Justin Velgus

Retro Style Coffee Shop Benny in Sendai

Old-fashioned cafe culture, smoking included

Justin Velgus
Justin Velgus   - 5 min read

Everything about Coffee Shop Benny (喫茶ベニー) is old: the aging building, the retro interior, the classic menu, even the owners. The shop has a special kind of rustic charm which I imagine must have been considerably more appealing when the coffee shop opened for business in the early 1950s. From the exterior, the lack of signage and drawn curtains makes the shop looked closed, or even abandoned due to a lack of maintenance. When I mentioned to one of the owners that I thought the cafe had a unique warmth they unashamedly confessed, "Thank you, but there are a lot of things that need to be fixed up". Combine these factors with no official website and inconsistent hours, and you could very well call the shop a hidden cafe. Your hunt will be well rewarded because once you step inside, you'll be sure to find treasure.

Image of Benny Coffee Shop from across the street
Image of Benny Coffee Shop from across the street

Coffee Shop Benny is decorated with wooden furniture, retro lighting and plenty of knickknacks to keep your eyes busy while dining. It is a feast for the eyes that I’ll let you discover on your own, with just a few glimpses from my photos. The café is divided into two small areas, with large windows on one side to let in some natural light. A radio tuned to the local station almost blocks out the noise from a low rumbling heater or perhaps furnace behind a closed door. A heavy smoke drifts through the air during my lunchtime visit. This is one of the increasingly few cafes which still allows customers to smoke in the entire shop. This is great news for smokers, not so for non-smokers like me as the place is not spacious nor well-ventilated. Thankfully the welcoming voice of the proprietress cuts through the smoke and background music as she hurriedly caters to the needs of customers.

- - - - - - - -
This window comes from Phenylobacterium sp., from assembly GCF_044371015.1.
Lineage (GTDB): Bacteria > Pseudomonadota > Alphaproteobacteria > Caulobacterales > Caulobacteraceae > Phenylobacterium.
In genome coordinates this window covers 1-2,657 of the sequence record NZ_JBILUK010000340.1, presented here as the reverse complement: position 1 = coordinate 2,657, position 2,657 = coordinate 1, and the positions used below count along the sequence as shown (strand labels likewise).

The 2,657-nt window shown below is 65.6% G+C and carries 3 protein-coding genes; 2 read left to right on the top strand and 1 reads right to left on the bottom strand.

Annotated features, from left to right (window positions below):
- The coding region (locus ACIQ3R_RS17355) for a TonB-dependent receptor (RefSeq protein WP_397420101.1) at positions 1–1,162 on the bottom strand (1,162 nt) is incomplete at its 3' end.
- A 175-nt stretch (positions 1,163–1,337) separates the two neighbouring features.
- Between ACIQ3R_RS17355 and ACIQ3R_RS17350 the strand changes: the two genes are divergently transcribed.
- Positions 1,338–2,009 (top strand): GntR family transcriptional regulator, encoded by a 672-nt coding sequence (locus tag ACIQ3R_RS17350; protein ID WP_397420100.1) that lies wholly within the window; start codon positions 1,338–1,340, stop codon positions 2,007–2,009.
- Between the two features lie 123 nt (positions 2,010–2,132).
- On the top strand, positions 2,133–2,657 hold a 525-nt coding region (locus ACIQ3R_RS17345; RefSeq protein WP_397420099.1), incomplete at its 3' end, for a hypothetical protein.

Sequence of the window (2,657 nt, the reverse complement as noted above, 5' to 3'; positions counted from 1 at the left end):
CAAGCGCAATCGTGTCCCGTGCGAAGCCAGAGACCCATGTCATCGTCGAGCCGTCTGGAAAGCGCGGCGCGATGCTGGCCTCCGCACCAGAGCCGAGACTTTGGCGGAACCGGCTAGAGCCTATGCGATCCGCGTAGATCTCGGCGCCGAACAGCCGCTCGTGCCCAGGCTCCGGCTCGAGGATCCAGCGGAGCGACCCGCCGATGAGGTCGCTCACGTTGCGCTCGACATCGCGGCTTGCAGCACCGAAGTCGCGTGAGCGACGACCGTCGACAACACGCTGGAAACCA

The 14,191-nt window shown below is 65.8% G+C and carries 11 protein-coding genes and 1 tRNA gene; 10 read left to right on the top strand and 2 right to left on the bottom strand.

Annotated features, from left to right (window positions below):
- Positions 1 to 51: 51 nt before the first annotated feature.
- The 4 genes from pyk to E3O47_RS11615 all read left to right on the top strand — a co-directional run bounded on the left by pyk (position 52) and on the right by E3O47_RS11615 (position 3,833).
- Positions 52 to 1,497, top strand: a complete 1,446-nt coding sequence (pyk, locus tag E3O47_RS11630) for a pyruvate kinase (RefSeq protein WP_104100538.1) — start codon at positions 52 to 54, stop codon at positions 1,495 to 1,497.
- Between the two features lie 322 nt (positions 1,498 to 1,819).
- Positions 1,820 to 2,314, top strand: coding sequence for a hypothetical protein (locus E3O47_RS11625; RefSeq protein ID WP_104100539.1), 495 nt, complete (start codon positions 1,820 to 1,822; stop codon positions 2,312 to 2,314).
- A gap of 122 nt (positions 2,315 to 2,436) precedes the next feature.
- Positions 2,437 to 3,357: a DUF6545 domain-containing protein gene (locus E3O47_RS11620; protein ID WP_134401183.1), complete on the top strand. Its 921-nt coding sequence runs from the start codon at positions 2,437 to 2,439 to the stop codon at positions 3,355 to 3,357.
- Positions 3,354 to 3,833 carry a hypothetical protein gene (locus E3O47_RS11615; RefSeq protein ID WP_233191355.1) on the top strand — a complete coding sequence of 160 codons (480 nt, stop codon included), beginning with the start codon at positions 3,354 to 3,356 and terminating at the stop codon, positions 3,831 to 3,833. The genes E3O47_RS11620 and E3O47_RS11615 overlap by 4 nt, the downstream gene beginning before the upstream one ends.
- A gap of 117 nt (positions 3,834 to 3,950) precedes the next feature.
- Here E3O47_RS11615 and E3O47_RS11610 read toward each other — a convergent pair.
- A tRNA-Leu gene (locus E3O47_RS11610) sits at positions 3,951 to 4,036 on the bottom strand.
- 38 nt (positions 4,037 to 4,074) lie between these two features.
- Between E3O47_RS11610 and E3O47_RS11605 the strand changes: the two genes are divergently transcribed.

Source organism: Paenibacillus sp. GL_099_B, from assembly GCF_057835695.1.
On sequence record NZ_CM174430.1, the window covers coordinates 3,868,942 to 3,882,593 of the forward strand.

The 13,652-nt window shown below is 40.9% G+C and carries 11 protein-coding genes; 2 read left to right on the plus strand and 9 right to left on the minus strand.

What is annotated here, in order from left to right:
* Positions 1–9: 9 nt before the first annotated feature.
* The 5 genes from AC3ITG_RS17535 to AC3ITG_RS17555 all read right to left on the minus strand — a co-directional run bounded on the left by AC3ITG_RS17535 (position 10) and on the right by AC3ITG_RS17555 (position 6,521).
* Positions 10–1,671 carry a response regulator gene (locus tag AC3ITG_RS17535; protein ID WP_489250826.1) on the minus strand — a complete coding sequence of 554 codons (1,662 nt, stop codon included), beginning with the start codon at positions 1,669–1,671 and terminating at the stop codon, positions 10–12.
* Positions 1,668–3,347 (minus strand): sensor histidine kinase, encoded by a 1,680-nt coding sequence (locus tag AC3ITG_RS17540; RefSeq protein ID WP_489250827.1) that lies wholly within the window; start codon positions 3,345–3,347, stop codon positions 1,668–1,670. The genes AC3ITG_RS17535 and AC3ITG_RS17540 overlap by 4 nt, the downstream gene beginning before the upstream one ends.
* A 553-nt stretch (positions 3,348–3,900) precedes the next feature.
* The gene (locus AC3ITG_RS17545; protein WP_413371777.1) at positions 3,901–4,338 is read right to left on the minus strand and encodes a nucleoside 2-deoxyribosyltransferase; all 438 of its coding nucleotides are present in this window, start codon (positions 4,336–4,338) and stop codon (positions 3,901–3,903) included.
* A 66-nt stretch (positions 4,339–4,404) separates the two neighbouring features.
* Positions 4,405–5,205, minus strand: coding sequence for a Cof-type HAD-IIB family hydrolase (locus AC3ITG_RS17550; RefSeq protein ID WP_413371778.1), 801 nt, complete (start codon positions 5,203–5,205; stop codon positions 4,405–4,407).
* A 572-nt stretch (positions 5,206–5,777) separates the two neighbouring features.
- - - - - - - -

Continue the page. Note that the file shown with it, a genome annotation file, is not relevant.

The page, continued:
The wooden all carving and old retro lighting
The wooden all carving and old retro lighting

The coffee shop has a surprising variety of dishes and drinks given its small size. Japanese café classics such as sandwiches, spaghetti and curry make the list. Beef bowls are a surprise. Online reviews seem to rave for the old-school style crème sodas, which I will need to try next time. Coffee and more limited tea selections are simple, but suffice. Overall, the quality of my lunch set was good but nothing special. It was not cheap, nor expensive, but fairly priced. So what’s the appeal of the café, especially if you don’t smoke?

As I sit there sipping my coffee and nibbling my sandwich, admiring the fancy tableware as much as the interior decorations, it dawned on me that a place like this probably won’t be around for much longer. In the old days cafés were busy with students discussing ideas, citizens debating politics, and eager patrons ready experience the excitement of western cuisine and culture. During my visit I saw a business lunch meeting, a man paying more attention to his smartphone than his food, and an older professor-looking type indulging in a modern manga comic while smoking cigarettes. I guess we all like cafes for different reasons and certainly all types of customers are welcome here. Times change. Perhaps the reason I liked Coffee Shop Benny was it was a time capsule of something old and in transition, plus the simple food and drinks in a retro atmosphere. Let me know what you think on your visit.

A simple mixed sandwich
A simple mixed sandwich

The name “Benny” may sound similar to Sendai locals. The Bennyland Amusement Park (located next to Yagiyama Zoo) seems to be the parent company of the Benny Building the café is housed in.

Coffee Shop Benny is open for lunch until early dinner, closing around 6:30pm or 7:00pm, with occasional unannounced off days and times. It is located near Tohoku Gakuin University and Tohoku University Katahira campus, so there are students and other eateries in the area catering to them. Yet, just one or two other cafes.

Justin Velgus

Justin Velgus @justin.velgus

Justin Velgus (ジャスティン ベルガス) is the Miyagi Prefecture Partner for Japan Travel and a longterm contributor since 2012 with a focus on the Tohoku region.  Justin has written extensively for JT, and other publications such as VisitMiyagi and Sake Today, amassing over 350 published articles...